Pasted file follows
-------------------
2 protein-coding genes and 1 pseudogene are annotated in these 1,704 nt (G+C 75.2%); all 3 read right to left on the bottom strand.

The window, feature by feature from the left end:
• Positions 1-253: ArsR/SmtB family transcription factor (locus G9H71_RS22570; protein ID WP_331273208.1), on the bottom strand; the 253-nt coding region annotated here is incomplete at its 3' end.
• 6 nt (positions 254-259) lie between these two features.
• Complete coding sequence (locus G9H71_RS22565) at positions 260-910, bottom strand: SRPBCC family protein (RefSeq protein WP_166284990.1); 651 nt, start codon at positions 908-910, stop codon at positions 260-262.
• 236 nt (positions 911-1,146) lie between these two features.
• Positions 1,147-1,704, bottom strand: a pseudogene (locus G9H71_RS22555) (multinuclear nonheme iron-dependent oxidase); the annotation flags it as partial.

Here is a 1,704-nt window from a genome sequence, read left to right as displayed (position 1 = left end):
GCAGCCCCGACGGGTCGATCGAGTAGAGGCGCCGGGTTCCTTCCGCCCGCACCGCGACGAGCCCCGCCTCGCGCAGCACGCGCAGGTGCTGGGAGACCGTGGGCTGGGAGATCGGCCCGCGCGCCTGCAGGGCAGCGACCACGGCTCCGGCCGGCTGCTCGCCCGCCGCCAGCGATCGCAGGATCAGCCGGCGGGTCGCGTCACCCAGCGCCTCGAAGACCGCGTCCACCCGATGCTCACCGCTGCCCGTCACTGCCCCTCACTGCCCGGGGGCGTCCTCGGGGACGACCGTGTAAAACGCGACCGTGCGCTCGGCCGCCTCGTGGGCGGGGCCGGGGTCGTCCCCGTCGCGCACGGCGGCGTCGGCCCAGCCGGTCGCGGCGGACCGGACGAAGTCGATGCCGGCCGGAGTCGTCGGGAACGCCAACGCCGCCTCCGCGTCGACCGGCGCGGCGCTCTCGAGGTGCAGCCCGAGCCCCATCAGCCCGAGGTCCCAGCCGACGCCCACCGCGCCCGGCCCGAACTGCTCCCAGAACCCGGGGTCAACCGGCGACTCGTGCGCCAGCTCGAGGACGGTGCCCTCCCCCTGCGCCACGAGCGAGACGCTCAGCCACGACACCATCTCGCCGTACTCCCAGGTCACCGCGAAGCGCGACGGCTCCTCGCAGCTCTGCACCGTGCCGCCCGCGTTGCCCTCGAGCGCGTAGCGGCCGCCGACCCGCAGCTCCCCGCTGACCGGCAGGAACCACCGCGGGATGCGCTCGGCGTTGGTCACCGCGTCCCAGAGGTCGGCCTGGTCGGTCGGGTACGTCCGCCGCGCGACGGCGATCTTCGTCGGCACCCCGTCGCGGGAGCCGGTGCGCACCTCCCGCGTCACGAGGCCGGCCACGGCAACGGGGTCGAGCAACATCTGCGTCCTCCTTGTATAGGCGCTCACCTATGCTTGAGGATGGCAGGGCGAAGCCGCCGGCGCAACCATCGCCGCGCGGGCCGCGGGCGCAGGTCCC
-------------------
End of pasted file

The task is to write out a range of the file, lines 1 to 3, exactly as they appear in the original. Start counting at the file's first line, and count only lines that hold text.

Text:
2 protein-coding genes and 1 pseudogene are annotated in these 1,704 nt (G+C 75.2%); all 3 read right to left on the bottom strand.

The window, feature by feature from the left end:
• Positions 1-253: ArsR/SmtB family transcription factor (locus G9H71_RS22570; protein ID WP_331273208.1), on the bottom strand; the 253-nt coding region annotated here is incomplete at its 3' end.